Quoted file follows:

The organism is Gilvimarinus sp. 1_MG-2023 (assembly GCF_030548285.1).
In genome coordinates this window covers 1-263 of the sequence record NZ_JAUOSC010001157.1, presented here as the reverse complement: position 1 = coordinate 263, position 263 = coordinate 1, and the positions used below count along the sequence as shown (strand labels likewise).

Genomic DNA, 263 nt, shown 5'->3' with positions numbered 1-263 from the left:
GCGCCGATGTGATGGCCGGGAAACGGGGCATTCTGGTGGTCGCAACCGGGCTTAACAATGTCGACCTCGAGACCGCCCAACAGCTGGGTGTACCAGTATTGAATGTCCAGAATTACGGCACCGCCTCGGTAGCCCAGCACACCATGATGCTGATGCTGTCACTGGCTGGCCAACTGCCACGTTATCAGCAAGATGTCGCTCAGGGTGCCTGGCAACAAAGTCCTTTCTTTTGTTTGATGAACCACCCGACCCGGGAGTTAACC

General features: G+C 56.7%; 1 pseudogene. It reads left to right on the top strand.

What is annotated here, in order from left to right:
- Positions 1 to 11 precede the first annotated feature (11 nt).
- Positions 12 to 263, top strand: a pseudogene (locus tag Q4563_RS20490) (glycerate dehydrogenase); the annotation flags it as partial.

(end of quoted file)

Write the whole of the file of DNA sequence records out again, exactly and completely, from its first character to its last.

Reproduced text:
The organism is Gilvimarinus sp. 1_MG-2023 (assembly GCF_030548285.1).
In genome coordinates this window covers 1-263 of the sequence record NZ_JAUOSC010001157.1, presented here as the reverse complement: position 1 = coordinate 263, position 263 = coordinate 1, and the positions used below count along the sequence as shown (strand labels likewise).

Genomic DNA, 263 nt, shown 5'->3' with positions numbered 1-263 from the left:
GCGCCGATGTGATGGCCGGGAAACGGGGCATTCTGGTGGTCGCAACCGGGCTTAACAATGTCGACCTCGAGACCGCCCAACAGCTGGGTGTACCAGTATTGAATGTCCAGAATTACGGCACCGCCTCGGTAGCCCAGCACACCATGATGCTGATGCTGTCACTGGCTGGCCAACTGCCACGTTATCAGCAAGATGTCGCTCAGGGTGCCTGGCAACAAAGTCCTTTCTTTTGTTTGATGAACCACCCGACCCGGGAGTTAACC

General features: G+C 56.7%; 1 pseudogene. It reads left to right on the top strand.

What is annotated here, in order from left to right:
- Positions 1 to 11 precede the first annotated feature (11 nt).
- Positions 12 to 263, top strand: a pseudogene (locus tag Q4563_RS20490) (glycerate dehydrogenase); the annotation flags it as partial.